Title: Re: Approved Loans' Delayed Release
Post by: AnilG on March 23, 2016, 10:00:12 PM
Most payment dates to lenders are not same as note issue dates so I don't see any relationship between when notes are issued and when payments are received. IIRC, first two weeks of interest goes to Web bank any way. LC has wherewithal now to fill any gap temporarily between borrowing and lending.

With recent proposed changes in Web Bank having some ownership of the loan, I expect there will be more disjointed process between loan being issued to borrower and note being issued to lender. Supreme Court asked DOJ for opinion on Madden case so I expect more changes to come in the future. IMO, the lending and borrowing process is not as simple as it used to be few years ago.


So if LC pre-funds the loan, and then issues it on the site 12 days later, do the notes' payment dates correspond with the dates the borrower actually pays? Or does LC hold that money and pass it on 12 days later?

In which case, doesn't every "Payment Processing" become a charade? Because LC would already know if the borrower either made or didn't make that payment some number of days ago.
Title: Re: Approved Loans' Delayed Release
Post by: jennrod12 on March 24, 2016, 09:18:43 AM
It doesn't make sense to me that LC would fund the loans before investors have.  That has the potential to leave LC holding the bag on a lot of partial loans if investors don't pick them up fully.  Is there evidence that this is happening?

Jenn
Title: Re: Approved Loans' Delayed Release
Post by: nmay2k on April 07, 2016, 09:39:21 PM
I think it is the only explanation for LC being in the red.
Title: Re: Approved Loans' Delayed Release
Post by: dompazz on April 08, 2016, 02:25:18 PM
I think it is the only explanation for LC being in the red.
There are lots of reasons for LC to be in the red.  High customer acquisitions costs, cost of underwriting and collections staff, etc.  I doubt very highly that their negative EPS is related to holding loans that didn't get bought fully.
Title: Re: Approved Loans' Delayed Release
Post by: P2PFact on April 08, 2016, 08:52:56 PM
What happens when the loan is not fully funded? LC will just fund the loan? Then they become like a balance sheet lender. This certainly is not good for your stock valuation.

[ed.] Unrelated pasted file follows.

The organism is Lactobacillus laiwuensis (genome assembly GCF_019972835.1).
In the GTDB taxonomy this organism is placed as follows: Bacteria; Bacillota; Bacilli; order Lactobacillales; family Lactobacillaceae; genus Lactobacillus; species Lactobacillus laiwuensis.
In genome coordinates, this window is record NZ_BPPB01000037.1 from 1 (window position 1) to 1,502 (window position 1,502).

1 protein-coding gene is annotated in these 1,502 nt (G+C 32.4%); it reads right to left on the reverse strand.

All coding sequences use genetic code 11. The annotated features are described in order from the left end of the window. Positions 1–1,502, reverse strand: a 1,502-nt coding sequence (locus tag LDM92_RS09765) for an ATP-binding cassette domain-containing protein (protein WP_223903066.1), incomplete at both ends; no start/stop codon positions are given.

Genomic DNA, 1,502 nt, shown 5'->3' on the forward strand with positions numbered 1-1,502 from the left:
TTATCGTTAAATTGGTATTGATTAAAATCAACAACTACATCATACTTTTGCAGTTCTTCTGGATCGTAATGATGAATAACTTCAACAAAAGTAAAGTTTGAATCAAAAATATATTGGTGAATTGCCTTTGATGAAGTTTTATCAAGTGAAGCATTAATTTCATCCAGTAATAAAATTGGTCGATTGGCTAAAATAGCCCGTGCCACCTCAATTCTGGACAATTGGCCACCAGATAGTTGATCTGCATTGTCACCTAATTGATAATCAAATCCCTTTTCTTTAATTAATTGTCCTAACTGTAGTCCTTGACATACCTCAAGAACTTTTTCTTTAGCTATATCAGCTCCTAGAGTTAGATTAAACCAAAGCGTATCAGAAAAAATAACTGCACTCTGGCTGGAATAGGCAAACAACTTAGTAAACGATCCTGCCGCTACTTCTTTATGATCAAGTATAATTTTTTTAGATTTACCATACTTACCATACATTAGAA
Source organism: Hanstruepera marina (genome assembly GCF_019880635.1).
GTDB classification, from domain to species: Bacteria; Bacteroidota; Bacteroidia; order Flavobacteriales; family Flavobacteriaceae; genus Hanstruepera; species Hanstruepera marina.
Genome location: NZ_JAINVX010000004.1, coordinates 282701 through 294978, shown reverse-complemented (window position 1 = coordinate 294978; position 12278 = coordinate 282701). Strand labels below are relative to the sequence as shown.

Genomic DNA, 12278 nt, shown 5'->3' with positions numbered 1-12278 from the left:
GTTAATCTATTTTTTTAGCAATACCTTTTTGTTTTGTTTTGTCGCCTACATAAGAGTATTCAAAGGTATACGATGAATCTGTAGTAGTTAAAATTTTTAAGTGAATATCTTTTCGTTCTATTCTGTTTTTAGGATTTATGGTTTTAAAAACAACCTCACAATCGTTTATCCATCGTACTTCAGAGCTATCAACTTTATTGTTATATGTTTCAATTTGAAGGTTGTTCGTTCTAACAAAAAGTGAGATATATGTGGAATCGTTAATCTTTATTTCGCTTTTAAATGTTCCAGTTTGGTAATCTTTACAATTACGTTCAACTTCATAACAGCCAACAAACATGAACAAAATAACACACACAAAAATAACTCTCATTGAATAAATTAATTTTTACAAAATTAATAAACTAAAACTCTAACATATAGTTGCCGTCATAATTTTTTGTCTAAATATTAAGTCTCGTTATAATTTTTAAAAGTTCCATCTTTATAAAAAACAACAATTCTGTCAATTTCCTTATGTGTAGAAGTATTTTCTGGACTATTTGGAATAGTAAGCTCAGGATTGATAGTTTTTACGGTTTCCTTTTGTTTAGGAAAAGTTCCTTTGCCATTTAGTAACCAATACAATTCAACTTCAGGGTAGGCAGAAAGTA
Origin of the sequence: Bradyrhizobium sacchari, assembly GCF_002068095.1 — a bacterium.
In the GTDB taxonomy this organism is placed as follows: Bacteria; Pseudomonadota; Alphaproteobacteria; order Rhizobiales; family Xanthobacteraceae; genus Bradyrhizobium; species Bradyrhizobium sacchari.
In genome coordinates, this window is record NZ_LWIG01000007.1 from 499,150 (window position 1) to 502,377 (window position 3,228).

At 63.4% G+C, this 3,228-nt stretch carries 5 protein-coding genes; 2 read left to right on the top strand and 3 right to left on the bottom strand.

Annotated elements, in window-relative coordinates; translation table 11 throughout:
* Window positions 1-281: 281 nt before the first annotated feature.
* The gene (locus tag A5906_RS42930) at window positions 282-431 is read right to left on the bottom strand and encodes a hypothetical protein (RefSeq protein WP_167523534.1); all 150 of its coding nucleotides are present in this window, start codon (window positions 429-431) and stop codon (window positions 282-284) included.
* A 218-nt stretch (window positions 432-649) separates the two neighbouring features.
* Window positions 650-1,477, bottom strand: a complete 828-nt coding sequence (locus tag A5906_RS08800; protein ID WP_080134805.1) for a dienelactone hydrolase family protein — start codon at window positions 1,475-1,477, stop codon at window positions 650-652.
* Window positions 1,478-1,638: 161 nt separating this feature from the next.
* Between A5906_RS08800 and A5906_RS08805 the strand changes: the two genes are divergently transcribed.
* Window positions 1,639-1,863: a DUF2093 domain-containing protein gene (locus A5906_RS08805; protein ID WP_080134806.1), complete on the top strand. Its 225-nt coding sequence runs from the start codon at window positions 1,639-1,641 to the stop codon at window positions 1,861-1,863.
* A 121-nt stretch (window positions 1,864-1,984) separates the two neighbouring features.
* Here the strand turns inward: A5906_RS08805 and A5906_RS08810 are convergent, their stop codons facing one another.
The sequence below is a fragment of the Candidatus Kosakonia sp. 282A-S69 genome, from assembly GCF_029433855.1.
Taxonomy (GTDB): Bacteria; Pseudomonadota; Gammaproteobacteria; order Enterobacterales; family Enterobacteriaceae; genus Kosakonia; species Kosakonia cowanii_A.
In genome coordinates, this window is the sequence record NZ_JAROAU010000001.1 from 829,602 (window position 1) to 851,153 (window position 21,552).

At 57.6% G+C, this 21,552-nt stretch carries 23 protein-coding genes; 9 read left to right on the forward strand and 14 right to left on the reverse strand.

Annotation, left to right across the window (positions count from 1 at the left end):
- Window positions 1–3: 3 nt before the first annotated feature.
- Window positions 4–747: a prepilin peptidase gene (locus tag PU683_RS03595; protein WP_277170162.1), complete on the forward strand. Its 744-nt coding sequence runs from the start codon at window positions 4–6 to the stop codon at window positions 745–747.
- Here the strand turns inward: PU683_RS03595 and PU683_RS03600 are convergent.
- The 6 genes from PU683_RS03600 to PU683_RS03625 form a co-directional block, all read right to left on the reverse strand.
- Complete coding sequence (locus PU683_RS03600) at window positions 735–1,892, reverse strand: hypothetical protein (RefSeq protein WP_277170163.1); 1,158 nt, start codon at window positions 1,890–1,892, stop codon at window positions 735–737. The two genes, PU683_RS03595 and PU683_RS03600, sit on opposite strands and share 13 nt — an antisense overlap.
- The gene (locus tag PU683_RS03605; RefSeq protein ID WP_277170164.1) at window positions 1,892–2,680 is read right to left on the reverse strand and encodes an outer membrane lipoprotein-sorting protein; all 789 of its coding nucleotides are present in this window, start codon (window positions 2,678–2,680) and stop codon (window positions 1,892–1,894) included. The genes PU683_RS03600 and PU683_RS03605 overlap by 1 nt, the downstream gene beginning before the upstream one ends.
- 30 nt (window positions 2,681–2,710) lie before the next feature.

Title: Re: Approved Loans' Delayed Release
Post by: Fred93 on April 08, 2016, 08:54:32 PM
What happens when the loan is not fully funded? LC will just fund the loan? Then they become like a balance sheet lender. This certainly is not good for your stock valuation.

When a loan is not fully funded, it is not issued.
Title: Re: Approved Loans' Delayed Release
Post by: P2PFact on April 08, 2016, 09:04:00 PM
What happens when the loan is not fully funded? LC will just fund the loan? Then they become like a balance sheet lender. This certainly is not good for your stock valuation.

When a loan is not fully funded, it is not issued.

I thought earlier discussion indicates that LC prefund the loan and send money to borrower first before listing. Thus my statement above.
Title: Re: Approved Loans' Delayed Release
Post by: Fred93 on April 08, 2016, 09:25:54 PM
I thought earlier discussion indicates that LC prefund the loan and send money to borrower first before listing. Thus my statement above.

Somebody said that, but I believe it was just speculation and I don't think it is right.  If you can find evidence, such as anything an LC person said in an interview, or on their web site, or in SEC filings, please show it to us.
Title: Re: Approved Loans' Delayed Release
Post by: Fred93 on April 08, 2016, 09:42:36 PM
Here are words from the latest LC 10K SEC filing, which describe the sequence of events.
Quote
A borrower comes to our website and completes a simple application for a loan product. We then use proprietary risk algorithms to analyze an applicant’s risk profile based upon the issuing bank’s underwriting guidelines. Once a loan application is approved, we present the borrower with various loan options. After the applicant selects their personalized financing option and completes the application process, the loan is listed on our marketplace to attract investor commitments, while we simultaneously perform additional verifications on the borrower. Once the verifications are completed and sufficient investor commitments are received, the issuing bank originates and issues the loan to the borrower, net of the origination fee charged and retained by the issuing bank. After the loan is issued, we use the proceeds from these investors to purchase the loan. Investor cash balances (excluding payments in process) are held in a segregated bank or custodial accounts and are not commingled with our monies. We receive a transaction fee from the issuing bank for our marketplace’s role in originating the loan. We also earn a recurring servicing fee from investors and management fees from investment funds and other managed accounts.

This appears to say that the investor commitments come first, and then the loan issues. 

Sorry it isn't more specific.